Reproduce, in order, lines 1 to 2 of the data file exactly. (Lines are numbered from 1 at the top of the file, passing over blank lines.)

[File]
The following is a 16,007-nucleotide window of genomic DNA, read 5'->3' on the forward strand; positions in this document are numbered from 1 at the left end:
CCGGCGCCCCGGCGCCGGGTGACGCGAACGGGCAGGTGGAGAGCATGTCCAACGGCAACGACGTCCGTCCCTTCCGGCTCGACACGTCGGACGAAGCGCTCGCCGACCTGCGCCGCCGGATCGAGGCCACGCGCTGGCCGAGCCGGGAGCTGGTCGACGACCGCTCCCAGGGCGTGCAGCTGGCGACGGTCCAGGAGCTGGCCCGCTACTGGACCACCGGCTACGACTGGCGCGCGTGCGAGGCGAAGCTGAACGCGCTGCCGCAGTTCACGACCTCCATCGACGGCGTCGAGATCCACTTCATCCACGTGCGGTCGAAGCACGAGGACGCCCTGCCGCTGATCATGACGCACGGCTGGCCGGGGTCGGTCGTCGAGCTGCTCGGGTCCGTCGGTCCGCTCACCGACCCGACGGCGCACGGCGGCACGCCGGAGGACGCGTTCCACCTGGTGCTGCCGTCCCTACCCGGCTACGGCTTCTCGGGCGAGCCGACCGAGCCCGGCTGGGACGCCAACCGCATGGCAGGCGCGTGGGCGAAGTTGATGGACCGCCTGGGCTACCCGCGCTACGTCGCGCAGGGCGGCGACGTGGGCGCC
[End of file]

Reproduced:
The following is a 16,007-nucleotide window of genomic DNA, read 5'->3' on the forward strand; positions in this document are numbered from 1 at the left end:
CCGGCGCCCCGGCGCCGGGTGACGCGAACGGGCAGGTGGAGAGCATGTCCAACGGCAACGACGTCCGTCCCTTCCGGCTCGACACGTCGGACGAAGCGCTCGCCGACCTGCGCCGCCGGATCGAGGCCACGCGCTGGCCGAGCCGGGAGCTGGTCGACGACCGCTCCCAGGGCGTGCAGCTGGCGACGGTCCAGGAGCTGGCCCGCTACTGGACCACCGGCTACGACTGGCGCGCGTGCGAGGCGAAGCTGAACGCGCTGCCGCAGTTCACGACCTCCATCGACGGCGTCGAGATCCACTTCATCCACGTGCGGTCGAAGCACGAGGACGCCCTGCCGCTGATCATGACGCACGGCTGGCCGGGGTCGGTCGTCGAGCTGCTCGGGTCCGTCGGTCCGCTCACCGACCCGACGGCGCACGGCGGCACGCCGGAGGACGCGTTCCACCTGGTGCTGCCGTCCCTACCCGGCTACGGCTTCTCGGGCGAGCCGACCGAGCCCGGCTGGGACGCCAACCGCATGGCAGGCGCGTGGGCGAAGTTGATGGACCGCCTGGGCTACCCGCGCTACGTCGCGCAGGGCGGCGACGTGGGCGCC